[standards-jig] IBB: Making it all "go"
justin-jdev at affinix.com
Thu Apr 10 03:19:18 UTC 2003
On Wednesday 09 April 2003 06:46 pm, Rachel Blackman wrote:
> If the behavior adopted for <message/> in terms of offline storage and
> redirection is sufficiently troublesome in this situation, then maybe it
> needs to be examined overall? Or else perhaps the definition of what IQ is
> and what message is needs to be clarified? :)
For the sake of this discussion, it seems what we need is a stanza-type that
can be directed to a specific resource (bypassing the typical priority
routing/spooling rules of <message>) but one that does not require an ack
(avoiding the extra turn-around of <iq>). Either of these types could do the
job, but not without a clarification in their usage. The problem with
changing their behavior is that it would break compatibility with existing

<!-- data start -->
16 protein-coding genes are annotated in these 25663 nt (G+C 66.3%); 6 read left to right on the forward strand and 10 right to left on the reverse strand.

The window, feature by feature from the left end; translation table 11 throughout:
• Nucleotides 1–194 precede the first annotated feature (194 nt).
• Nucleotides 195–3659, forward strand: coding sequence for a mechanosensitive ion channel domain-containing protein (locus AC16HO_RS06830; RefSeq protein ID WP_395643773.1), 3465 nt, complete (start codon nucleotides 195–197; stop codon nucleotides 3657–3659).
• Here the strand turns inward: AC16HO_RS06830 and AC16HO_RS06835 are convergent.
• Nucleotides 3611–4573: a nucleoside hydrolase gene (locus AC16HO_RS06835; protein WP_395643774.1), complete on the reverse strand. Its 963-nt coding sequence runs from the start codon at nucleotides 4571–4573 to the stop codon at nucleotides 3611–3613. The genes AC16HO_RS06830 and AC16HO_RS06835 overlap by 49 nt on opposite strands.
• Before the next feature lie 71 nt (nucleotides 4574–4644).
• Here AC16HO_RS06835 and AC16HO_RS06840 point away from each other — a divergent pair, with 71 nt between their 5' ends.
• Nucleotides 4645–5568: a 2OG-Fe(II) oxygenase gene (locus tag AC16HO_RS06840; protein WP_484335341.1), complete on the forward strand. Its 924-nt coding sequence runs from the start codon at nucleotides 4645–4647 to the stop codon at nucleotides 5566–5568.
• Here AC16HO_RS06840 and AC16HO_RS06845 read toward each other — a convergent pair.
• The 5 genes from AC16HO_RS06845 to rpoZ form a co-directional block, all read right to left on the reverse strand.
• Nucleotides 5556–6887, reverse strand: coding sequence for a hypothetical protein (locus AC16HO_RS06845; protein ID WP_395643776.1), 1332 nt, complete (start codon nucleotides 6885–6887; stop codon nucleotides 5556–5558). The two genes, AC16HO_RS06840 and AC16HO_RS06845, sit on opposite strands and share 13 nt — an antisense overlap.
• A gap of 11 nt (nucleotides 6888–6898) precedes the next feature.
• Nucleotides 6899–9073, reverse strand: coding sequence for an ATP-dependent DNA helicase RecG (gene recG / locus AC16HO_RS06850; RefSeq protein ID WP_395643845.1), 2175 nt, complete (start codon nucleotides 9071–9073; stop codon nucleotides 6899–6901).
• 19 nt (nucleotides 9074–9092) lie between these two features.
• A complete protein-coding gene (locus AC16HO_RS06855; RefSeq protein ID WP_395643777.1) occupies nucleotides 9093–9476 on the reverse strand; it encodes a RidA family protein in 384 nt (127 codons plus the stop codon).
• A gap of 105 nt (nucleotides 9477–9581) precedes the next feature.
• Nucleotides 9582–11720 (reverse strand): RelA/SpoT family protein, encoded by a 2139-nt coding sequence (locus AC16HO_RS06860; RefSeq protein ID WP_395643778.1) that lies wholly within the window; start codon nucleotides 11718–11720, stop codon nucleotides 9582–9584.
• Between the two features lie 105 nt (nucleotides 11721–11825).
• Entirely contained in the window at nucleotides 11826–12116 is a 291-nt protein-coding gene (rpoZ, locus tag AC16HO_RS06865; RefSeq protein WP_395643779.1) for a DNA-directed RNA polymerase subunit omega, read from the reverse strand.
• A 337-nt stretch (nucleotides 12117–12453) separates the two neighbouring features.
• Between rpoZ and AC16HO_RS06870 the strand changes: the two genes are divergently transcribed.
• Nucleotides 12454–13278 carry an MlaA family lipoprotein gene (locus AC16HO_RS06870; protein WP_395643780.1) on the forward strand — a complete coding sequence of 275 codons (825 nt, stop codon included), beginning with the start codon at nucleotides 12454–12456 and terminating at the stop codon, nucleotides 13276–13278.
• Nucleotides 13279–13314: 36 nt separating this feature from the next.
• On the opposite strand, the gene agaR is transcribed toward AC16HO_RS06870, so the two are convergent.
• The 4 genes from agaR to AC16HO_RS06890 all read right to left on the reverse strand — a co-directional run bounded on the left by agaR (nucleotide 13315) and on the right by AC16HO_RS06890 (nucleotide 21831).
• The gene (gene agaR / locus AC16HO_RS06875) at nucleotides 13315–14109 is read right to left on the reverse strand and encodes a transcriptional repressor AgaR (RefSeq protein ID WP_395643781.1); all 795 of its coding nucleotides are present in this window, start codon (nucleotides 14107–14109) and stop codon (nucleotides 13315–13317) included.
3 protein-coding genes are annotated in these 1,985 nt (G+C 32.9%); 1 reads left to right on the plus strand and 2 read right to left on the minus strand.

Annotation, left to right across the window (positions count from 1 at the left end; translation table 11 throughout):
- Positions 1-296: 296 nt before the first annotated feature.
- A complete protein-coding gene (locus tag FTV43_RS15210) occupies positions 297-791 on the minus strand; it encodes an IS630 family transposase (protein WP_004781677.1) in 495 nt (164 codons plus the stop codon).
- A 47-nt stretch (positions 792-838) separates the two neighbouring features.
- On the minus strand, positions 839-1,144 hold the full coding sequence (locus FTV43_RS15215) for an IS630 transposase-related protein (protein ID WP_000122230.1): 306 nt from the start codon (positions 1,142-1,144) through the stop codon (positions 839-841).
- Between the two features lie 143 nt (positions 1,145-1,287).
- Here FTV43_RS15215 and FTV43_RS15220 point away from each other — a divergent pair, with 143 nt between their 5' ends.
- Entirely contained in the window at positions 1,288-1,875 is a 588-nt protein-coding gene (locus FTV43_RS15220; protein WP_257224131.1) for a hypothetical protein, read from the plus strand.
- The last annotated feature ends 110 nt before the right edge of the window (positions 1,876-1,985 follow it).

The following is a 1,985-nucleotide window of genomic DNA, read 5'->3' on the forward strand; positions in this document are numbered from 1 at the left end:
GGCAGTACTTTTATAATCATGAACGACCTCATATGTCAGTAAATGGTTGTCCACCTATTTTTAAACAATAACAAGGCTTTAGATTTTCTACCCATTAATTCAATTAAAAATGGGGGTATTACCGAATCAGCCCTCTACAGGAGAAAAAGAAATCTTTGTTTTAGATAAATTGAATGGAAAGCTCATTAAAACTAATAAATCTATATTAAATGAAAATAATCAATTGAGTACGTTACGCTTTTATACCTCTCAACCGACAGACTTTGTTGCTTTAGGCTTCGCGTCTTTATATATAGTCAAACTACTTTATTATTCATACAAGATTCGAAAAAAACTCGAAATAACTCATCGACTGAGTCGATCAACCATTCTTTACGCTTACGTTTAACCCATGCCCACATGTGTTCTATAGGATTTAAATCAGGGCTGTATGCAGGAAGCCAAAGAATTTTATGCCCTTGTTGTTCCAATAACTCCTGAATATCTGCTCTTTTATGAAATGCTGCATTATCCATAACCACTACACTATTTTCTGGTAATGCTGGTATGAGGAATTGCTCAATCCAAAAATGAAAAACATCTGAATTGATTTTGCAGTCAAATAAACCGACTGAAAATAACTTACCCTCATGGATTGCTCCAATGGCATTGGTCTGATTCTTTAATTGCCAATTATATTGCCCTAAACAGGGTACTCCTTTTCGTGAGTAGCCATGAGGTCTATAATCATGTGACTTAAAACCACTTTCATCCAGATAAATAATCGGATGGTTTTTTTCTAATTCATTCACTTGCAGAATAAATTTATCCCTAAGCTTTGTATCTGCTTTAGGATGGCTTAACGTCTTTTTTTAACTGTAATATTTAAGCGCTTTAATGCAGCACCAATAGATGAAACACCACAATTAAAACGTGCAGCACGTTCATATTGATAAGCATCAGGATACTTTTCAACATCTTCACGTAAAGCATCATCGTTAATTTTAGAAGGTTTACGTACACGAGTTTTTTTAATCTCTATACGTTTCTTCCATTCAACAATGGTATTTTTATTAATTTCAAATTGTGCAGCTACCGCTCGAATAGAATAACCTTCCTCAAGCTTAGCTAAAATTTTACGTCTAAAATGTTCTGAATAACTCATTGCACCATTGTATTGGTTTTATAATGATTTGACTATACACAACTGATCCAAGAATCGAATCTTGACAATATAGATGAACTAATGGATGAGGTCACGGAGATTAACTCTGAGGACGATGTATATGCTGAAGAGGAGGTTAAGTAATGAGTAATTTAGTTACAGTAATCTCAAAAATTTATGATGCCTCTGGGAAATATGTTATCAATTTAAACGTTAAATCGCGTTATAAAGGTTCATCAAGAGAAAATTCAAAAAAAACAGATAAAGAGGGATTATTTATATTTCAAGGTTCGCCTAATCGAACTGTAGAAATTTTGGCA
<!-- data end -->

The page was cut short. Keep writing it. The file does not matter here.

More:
However, even if we could have this magical stanza, I still question the need
to have "un-acked" packets. The only reason I can think of would be to speed
up the transfer, but do we really care about speed with IBB? And if we do,
how much complication to the protocol is it worth?
We need flow-control, otherwise we would easily end up with packet-pileup, as
Tijl mentioned. A Jabber client is only aware of the flow between itself and
the server, but not beyond. You suggested the use of message delivery
events, which is a good idea because it gives the possibility of selective
acks. But how often should acks be requested, and for which entity's
benefit? Without mandatory acking, we also must introduce a way of tracking
for missing packets, hence the idea of the sequence counter.
Of course, the reality is that even with these complications, there are still
problems with <message> delivery that would need to be addressed. So it
comes down to:
message: extra complication, existing problems, possibly faster
iq: no complication, no problems, slower
Which do we want?
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